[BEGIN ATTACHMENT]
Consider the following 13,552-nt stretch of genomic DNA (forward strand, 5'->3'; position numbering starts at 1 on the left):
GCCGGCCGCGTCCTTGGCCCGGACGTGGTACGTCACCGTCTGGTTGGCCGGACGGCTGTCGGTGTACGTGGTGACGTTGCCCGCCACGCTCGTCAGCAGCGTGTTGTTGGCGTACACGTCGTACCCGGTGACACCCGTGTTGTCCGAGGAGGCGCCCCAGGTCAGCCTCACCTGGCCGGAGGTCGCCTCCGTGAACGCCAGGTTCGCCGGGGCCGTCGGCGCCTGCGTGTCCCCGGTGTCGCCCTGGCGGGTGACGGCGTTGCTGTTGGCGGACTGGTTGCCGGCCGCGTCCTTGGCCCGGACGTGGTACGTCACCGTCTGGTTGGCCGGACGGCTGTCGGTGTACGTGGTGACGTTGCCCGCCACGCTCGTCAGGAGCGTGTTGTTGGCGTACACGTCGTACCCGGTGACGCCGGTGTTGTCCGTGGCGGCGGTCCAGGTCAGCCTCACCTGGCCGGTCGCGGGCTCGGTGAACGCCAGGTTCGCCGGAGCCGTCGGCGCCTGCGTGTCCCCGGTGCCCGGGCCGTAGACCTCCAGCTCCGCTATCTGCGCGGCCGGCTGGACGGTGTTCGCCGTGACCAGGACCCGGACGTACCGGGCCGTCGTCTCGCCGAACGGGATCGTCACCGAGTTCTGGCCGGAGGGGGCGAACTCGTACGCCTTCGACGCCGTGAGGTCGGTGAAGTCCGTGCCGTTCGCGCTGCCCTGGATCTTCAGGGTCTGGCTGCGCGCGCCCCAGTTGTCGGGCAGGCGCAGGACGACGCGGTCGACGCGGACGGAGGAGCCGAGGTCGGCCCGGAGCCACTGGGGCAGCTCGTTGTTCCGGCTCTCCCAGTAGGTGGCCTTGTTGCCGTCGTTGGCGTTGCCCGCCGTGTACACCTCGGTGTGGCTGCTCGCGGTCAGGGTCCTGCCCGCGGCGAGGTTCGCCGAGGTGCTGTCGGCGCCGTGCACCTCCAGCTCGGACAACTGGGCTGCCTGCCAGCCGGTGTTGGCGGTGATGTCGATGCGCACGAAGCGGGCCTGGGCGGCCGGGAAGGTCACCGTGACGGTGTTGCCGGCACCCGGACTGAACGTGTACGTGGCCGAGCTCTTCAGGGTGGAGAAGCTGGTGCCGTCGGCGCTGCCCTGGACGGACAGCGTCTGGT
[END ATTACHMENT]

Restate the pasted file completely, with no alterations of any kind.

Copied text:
Consider the following 13,552-nt stretch of genomic DNA (forward strand, 5'->3'; position numbering starts at 1 on the left):
GCCGGCCGCGTCCTTGGCCCGGACGTGGTACGTCACCGTCTGGTTGGCCGGACGGCTGTCGGTGTACGTGGTGACGTTGCCCGCCACGCTCGTCAGCAGCGTGTTGTTGGCGTACACGTCGTACCCGGTGACACCCGTGTTGTCCGAGGAGGCGCCCCAGGTCAGCCTCACCTGGCCGGAGGTCGCCTCCGTGAACGCCAGGTTCGCCGGGGCCGTCGGCGCCTGCGTGTCCCCGGTGTCGCCCTGGCGGGTGACGGCGTTGCTGTTGGCGGACTGGTTGCCGGCCGCGTCCTTGGCCCGGACGTGGTACGTCACCGTCTGGTTGGCCGGACGGCTGTCGGTGTACGTGGTGACGTTGCCCGCCACGCTCGTCAGGAGCGTGTTGTTGGCGTACACGTCGTACCCGGTGACGCCGGTGTTGTCCGTGGCGGCGGTCCAGGTCAGCCTCACCTGGCCGGTCGCGGGCTCGGTGAACGCCAGGTTCGCCGGAGCCGTCGGCGCCTGCGTGTCCCCGGTGCCCGGGCCGTAGACCTCCAGCTCCGCTATCTGCGCGGCCGGCTGGACGGTGTTCGCCGTGACCAGGACCCGGACGTACCGGGCCGTCGTCTCGCCGAACGGGATCGTCACCGAGTTCTGGCCGGAGGGGGCGAACTCGTACGCCTTCGACGCCGTGAGGTCGGTGAAGTCCGTGCCGTTCGCGCTGCCCTGGATCTTCAGGGTCTGGCTGCGCGCGCCCCAGTTGTCGGGCAGGCGCAGGACGACGCGGTCGACGCGGACGGAGGAGCCGAGGTCGGCCCGGAGCCACTGGGGCAGCTCGTTGTTCCGGCTCTCCCAGTAGGTGGCCTTGTTGCCGTCGTTGGCGTTGCCCGCCGTGTACACCTCGGTGTGGCTGCTCGCGGTCAGGGTCCTGCCCGCGGCGAGGTTCGCCGAGGTGCTGTCGGCGCCGTGCACCTCCAGCTCGGACAACTGGGCTGCCTGCCAGCCGGTGTTGGCGGTGATGTCGATGCGCACGAAGCGGGCCTGGGCGGCCGGGAAGGTCACCGTGACGGTGTTGCCGGCACCCGGACTGAACGTGTACGTGGCCGAGCTCTTCAGGGTGGAGAAGCTGGTGCCGTCGGCGCTGCCCTGGACGGACAGCGTCTGGT